On January 17, 2013, the Office for Civil Rights (OCR) of the Department of Health and Human Services (HHS) issued an omnibus final rule implementing various provisions of the Health Information Technology for Economic and Clinical Health Act (HITECH Act). The Final Rule revises the Health Insurance Portability and Accountability Act of 1996 (HIPAA) and the interim final Breach Notification Rule. This will affect not only physician practices, but also their business associates who have access to protected health information (PHI) and even business associates’ subcontractors. Now is the time to make sure your agreements with business associates comply with these new rules.
On February 17, 2009, President Barack Obama signed the American Recovery and Reinvestment Act of 2009 into law, which included the HITECH Act. The HITECH Act expanded the obligations of covered entities and business associates to protect the confidentiality and security of PHI.
Under HIPAA, covered entities may disclose PHI to business associates and permit business associates to create and receive PHI on behalf of the covered entity, subject to the terms of a business associate agreement between the parties. A “covered entity” is defined as a health plan, health care clearinghouse or health care provider (e.g., physician practice or hospital) that transmits health information electronically. In general, the HIPAA regulations have traditionally defined a “business associate” as a person (other than a member of the covered entity’s workforce) or entity who, on behalf of a covered entity, performs a function or activity involving the use or disclosure of PHI, such as the performance of financial, legal, actuarial, accounting, consulting, data aggregation, management, administrative or accreditation services to or for a covered entity.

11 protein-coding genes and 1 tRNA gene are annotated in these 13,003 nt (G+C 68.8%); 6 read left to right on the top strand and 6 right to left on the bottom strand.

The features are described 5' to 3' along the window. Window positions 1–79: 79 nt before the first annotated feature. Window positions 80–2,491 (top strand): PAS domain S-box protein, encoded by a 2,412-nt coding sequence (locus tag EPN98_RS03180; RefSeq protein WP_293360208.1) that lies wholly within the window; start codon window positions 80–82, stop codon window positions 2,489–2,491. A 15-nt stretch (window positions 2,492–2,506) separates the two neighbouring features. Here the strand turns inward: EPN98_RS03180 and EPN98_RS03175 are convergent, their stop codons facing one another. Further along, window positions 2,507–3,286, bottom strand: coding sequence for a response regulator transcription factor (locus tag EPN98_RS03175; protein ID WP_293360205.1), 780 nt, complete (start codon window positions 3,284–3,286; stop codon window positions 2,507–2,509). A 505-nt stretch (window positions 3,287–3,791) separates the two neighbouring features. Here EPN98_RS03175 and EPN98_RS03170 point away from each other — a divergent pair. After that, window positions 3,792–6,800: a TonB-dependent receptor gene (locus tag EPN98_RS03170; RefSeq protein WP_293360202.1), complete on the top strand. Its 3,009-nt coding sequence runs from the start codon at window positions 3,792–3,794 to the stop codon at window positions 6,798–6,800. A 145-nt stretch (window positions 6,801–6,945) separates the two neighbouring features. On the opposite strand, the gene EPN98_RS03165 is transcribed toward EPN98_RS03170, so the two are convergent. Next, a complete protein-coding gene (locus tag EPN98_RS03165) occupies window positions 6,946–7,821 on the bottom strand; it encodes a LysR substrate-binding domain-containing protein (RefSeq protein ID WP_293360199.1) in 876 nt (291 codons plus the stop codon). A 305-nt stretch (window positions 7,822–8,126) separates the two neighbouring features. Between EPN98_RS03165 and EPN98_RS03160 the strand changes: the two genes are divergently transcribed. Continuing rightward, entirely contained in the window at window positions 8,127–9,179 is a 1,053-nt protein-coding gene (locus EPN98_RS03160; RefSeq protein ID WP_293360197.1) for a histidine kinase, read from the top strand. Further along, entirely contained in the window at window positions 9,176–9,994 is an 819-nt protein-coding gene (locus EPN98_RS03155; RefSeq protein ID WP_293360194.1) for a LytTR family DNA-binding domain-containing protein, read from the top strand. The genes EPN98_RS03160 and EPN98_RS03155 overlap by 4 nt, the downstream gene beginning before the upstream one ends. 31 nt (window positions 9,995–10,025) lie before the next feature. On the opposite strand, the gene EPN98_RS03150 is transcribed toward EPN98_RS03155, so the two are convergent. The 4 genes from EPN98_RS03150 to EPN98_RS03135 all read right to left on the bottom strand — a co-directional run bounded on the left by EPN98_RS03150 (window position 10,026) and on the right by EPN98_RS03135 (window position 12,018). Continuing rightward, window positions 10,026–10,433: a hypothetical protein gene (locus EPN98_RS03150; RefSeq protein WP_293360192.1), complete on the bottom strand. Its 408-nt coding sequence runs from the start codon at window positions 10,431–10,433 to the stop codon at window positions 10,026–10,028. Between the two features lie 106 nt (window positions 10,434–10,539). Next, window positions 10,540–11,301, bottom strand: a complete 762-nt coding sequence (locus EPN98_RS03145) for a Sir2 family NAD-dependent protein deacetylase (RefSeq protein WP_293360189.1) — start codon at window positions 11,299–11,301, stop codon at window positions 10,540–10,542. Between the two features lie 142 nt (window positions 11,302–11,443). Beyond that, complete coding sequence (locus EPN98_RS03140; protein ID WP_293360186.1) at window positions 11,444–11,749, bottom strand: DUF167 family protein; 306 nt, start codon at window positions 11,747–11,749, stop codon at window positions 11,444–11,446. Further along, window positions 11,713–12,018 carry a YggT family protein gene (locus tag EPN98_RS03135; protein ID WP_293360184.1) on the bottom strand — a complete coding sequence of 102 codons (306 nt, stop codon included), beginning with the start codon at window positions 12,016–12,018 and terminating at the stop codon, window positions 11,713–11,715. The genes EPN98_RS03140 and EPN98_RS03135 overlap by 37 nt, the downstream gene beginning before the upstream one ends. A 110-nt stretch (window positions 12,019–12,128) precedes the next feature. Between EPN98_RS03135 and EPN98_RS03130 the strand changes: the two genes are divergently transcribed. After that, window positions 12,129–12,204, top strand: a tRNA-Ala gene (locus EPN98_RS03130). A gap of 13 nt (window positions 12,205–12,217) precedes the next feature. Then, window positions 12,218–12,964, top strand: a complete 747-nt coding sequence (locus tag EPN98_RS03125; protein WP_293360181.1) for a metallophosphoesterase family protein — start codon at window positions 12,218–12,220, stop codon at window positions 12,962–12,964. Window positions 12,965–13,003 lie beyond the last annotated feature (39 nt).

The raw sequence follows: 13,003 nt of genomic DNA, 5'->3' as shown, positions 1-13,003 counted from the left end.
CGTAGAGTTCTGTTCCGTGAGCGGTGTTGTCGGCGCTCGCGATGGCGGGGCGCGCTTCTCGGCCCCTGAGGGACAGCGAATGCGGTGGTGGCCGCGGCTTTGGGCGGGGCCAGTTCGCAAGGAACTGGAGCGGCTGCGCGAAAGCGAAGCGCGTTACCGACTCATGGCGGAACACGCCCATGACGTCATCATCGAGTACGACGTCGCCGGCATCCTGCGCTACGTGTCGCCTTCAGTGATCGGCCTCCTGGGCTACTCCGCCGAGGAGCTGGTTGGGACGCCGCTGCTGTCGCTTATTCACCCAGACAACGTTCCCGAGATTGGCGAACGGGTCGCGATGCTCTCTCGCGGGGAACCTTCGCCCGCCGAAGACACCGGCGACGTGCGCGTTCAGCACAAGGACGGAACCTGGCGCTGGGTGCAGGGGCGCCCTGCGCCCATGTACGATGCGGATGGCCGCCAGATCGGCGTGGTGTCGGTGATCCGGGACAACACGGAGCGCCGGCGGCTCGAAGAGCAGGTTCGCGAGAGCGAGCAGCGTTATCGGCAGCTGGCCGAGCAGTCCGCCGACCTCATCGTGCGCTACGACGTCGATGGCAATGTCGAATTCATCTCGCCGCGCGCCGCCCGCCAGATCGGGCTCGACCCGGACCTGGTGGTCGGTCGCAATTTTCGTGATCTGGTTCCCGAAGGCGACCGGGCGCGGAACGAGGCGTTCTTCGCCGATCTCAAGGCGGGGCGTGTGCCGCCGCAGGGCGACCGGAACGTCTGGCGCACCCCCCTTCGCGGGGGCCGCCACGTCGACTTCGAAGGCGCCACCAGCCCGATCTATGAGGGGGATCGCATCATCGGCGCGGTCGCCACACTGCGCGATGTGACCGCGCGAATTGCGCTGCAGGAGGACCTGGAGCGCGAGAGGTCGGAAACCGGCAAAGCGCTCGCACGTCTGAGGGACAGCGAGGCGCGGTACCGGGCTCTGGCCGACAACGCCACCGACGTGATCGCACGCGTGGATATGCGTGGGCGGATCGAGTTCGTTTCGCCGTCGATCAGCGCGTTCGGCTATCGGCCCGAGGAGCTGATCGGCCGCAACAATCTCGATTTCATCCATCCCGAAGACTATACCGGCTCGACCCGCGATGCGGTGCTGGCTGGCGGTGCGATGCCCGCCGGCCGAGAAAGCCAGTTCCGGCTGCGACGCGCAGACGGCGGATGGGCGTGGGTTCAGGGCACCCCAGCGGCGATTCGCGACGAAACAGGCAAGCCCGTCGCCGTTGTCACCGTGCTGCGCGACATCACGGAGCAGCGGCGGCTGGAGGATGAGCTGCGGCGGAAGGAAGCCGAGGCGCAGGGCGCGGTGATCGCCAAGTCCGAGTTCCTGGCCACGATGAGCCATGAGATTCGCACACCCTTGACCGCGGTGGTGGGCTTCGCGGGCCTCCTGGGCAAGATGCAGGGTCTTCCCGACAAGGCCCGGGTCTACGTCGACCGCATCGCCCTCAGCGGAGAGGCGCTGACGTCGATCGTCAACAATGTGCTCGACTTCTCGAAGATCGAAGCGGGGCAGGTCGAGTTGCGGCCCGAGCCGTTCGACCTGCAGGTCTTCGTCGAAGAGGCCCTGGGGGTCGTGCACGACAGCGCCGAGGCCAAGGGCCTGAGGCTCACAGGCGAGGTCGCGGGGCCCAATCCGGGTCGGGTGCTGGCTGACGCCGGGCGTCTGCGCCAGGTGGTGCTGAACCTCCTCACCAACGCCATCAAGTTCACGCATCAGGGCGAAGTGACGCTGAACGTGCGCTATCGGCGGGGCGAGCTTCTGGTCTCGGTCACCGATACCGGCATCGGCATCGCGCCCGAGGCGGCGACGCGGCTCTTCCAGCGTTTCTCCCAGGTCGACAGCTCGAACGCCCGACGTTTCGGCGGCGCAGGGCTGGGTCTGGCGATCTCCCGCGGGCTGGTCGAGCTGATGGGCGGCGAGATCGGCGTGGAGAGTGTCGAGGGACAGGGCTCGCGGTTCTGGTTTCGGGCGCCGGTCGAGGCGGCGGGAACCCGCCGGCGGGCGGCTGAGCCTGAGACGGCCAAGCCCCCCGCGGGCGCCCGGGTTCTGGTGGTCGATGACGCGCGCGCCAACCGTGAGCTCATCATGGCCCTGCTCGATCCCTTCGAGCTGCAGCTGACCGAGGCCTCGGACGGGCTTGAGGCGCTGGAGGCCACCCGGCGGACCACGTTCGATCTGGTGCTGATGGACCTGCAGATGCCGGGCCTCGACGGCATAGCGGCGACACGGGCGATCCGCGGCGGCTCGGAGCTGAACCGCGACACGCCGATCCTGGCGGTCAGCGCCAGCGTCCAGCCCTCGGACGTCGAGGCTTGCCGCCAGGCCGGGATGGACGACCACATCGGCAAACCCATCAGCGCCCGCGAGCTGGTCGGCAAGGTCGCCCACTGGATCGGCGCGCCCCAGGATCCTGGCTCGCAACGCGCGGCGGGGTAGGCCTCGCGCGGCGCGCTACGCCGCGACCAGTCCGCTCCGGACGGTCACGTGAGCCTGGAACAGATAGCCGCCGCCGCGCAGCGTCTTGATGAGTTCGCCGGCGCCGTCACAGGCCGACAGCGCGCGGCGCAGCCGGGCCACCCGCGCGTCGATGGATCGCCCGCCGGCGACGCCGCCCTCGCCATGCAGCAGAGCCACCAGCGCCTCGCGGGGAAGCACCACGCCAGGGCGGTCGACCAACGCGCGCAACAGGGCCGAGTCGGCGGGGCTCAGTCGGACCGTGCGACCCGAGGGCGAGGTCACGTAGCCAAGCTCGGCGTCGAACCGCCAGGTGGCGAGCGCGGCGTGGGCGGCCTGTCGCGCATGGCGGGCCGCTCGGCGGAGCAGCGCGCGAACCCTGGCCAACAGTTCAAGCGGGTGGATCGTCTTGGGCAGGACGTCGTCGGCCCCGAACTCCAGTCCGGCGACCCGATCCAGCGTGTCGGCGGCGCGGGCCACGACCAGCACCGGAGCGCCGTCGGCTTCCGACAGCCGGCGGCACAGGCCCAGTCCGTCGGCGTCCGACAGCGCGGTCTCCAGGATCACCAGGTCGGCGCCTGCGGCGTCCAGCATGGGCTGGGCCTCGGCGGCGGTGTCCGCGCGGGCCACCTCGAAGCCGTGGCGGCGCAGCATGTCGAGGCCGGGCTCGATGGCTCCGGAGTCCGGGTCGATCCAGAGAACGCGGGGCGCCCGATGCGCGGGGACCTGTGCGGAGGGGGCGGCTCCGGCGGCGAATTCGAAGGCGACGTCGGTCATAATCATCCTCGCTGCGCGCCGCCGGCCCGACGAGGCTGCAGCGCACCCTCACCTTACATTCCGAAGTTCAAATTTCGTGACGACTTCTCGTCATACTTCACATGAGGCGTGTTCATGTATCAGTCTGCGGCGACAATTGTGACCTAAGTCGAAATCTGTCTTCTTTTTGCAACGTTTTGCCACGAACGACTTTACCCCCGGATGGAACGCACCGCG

Prior to the HITECH Act, business associates were contractually obligated under their business associate agreements to maintain the privacy and security of PHI but could not be sanctioned for failing to comply with HIPAA. However, the HITECH Act expanded the obligations and exposure of business associates by:
- Applying many of the privacy and security standards to business associates;
- Subjecting business associates to the breach notification requirements; and
- Imposing civil and criminal penalties on business associates for HIPAA violations.
In addition, the HITECH Act strengthened the penalties and enforcement mechanisms under HIPAA and required periodic audits to ensure that covered entities and business associates are compliant.
Expansion of Breach Notification Requirements